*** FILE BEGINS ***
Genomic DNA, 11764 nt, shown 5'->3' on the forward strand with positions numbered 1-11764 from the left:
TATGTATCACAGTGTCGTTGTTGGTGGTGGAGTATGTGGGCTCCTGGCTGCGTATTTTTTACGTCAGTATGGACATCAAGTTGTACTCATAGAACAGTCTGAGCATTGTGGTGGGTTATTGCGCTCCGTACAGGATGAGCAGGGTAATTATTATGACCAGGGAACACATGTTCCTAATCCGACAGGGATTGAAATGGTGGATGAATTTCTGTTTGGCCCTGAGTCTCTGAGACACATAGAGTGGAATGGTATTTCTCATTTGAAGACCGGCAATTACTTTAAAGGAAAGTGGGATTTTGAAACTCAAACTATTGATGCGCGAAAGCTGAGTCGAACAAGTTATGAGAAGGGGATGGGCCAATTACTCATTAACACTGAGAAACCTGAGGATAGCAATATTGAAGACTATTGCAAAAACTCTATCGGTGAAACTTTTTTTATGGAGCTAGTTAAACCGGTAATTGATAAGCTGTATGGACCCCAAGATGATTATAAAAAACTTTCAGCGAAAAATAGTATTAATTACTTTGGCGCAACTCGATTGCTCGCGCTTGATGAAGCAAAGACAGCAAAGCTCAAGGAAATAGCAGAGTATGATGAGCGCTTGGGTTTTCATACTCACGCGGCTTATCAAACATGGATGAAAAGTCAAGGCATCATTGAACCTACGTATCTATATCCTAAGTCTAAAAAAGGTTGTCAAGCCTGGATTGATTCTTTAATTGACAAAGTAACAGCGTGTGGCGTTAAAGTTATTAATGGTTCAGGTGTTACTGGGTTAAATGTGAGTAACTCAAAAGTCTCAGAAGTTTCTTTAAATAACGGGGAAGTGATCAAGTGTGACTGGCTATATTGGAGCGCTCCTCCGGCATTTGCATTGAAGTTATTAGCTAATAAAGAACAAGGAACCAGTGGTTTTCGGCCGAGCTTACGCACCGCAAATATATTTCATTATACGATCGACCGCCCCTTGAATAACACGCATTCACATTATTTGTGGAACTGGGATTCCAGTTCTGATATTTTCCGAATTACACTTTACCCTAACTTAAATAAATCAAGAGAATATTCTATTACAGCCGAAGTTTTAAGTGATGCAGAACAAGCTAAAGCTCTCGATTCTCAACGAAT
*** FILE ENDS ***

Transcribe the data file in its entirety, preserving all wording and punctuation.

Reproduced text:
Genomic DNA, 11764 nt, shown 5'->3' on the forward strand with positions numbered 1-11764 from the left:
TATGTATCACAGTGTCGTTGTTGGTGGTGGAGTATGTGGGCTCCTGGCTGCGTATTTTTTACGTCAGTATGGACATCAAGTTGTACTCATAGAACAGTCTGAGCATTGTGGTGGGTTATTGCGCTCCGTACAGGATGAGCAGGGTAATTATTATGACCAGGGAACACATGTTCCTAATCCGACAGGGATTGAAATGGTGGATGAATTTCTGTTTGGCCCTGAGTCTCTGAGACACATAGAGTGGAATGGTATTTCTCATTTGAAGACCGGCAATTACTTTAAAGGAAAGTGGGATTTTGAAACTCAAACTATTGATGCGCGAAAGCTGAGTCGAACAAGTTATGAGAAGGGGATGGGCCAATTACTCATTAACACTGAGAAACCTGAGGATAGCAATATTGAAGACTATTGCAAAAACTCTATCGGTGAAACTTTTTTTATGGAGCTAGTTAAACCGGTAATTGATAAGCTGTATGGACCCCAAGATGATTATAAAAAACTTTCAGCGAAAAATAGTATTAATTACTTTGGCGCAACTCGATTGCTCGCGCTTGATGAAGCAAAGACAGCAAAGCTCAAGGAAATAGCAGAGTATGATGAGCGCTTGGGTTTTCATACTCACGCGGCTTATCAAACATGGATGAAAAGTCAAGGCATCATTGAACCTACGTATCTATATCCTAAGTCTAAAAAAGGTTGTCAAGCCTGGATTGATTCTTTAATTGACAAAGTAACAGCGTGTGGCGTTAAAGTTATTAATGGTTCAGGTGTTACTGGGTTAAATGTGAGTAACTCAAAAGTCTCAGAAGTTTCTTTAAATAACGGGGAAGTGATCAAGTGTGACTGGCTATATTGGAGCGCTCCTCCGGCATTTGCATTGAAGTTATTAGCTAATAAAGAACAAGGAACCAGTGGTTTTCGGCCGAGCTTACGCACCGCAAATATATTTCATTATACGATCGACCGCCCCTTGAATAACACGCATTCACATTATTTGTGGAACTGGGATTCCAGTTCTGATATTTTCCGAATTACACTTTACCCTAACTTAAATAAATCAAGAGAATATTCTATTACAGCCGAAGTTTTAAGTGATGCAGAACAAGCTAAAGCTCTCGATTCTCAACGAAT